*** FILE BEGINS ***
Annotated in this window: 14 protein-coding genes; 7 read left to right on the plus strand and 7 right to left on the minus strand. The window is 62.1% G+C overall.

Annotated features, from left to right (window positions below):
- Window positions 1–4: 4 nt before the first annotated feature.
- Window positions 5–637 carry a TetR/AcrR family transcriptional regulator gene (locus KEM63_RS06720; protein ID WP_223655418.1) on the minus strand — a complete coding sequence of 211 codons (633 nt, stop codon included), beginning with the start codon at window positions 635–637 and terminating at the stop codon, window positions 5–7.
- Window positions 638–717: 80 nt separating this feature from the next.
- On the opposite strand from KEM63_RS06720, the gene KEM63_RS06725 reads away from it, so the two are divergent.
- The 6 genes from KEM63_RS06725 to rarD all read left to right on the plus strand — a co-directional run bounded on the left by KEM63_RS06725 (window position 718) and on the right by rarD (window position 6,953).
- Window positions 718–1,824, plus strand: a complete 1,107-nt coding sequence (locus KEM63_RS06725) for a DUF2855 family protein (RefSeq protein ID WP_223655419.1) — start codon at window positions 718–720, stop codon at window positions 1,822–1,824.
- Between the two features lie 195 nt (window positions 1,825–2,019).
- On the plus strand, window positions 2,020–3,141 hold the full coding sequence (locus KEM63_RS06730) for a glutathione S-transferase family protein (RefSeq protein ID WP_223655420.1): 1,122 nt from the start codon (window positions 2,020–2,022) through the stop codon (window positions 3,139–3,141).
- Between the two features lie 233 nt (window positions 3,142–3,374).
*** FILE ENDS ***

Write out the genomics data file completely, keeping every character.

Annotated in this window: 14 protein-coding genes; 7 read left to right on the plus strand and 7 right to left on the minus strand. The window is 62.1% G+C overall.

Annotated features, from left to right (window positions below):
- Window positions 1–4: 4 nt before the first annotated feature.
- Window positions 5–637 carry a TetR/AcrR family transcriptional regulator gene (locus KEM63_RS06720; protein ID WP_223655418.1) on the minus strand — a complete coding sequence of 211 codons (633 nt, stop codon included), beginning with the start codon at window positions 635–637 and terminating at the stop codon, window positions 5–7.
- Window positions 638–717: 80 nt separating this feature from the next.
- On the opposite strand from KEM63_RS06720, the gene KEM63_RS06725 reads away from it, so the two are divergent.
- The 6 genes from KEM63_RS06725 to rarD all read left to right on the plus strand — a co-directional run bounded on the left by KEM63_RS06725 (window position 718) and on the right by rarD (window position 6,953).
- Window positions 718–1,824, plus strand: a complete 1,107-nt coding sequence (locus KEM63_RS06725) for a DUF2855 family protein (RefSeq protein ID WP_223655419.1) — start codon at window positions 718–720, stop codon at window positions 1,822–1,824.
- Between the two features lie 195 nt (window positions 1,825–2,019).
- On the plus strand, window positions 2,020–3,141 hold the full coding sequence (locus KEM63_RS06730) for a glutathione S-transferase family protein (RefSeq protein ID WP_223655420.1): 1,122 nt from the start codon (window positions 2,020–2,022) through the stop codon (window positions 3,139–3,141).
- Between the two features lie 233 nt (window positions 3,142–3,374).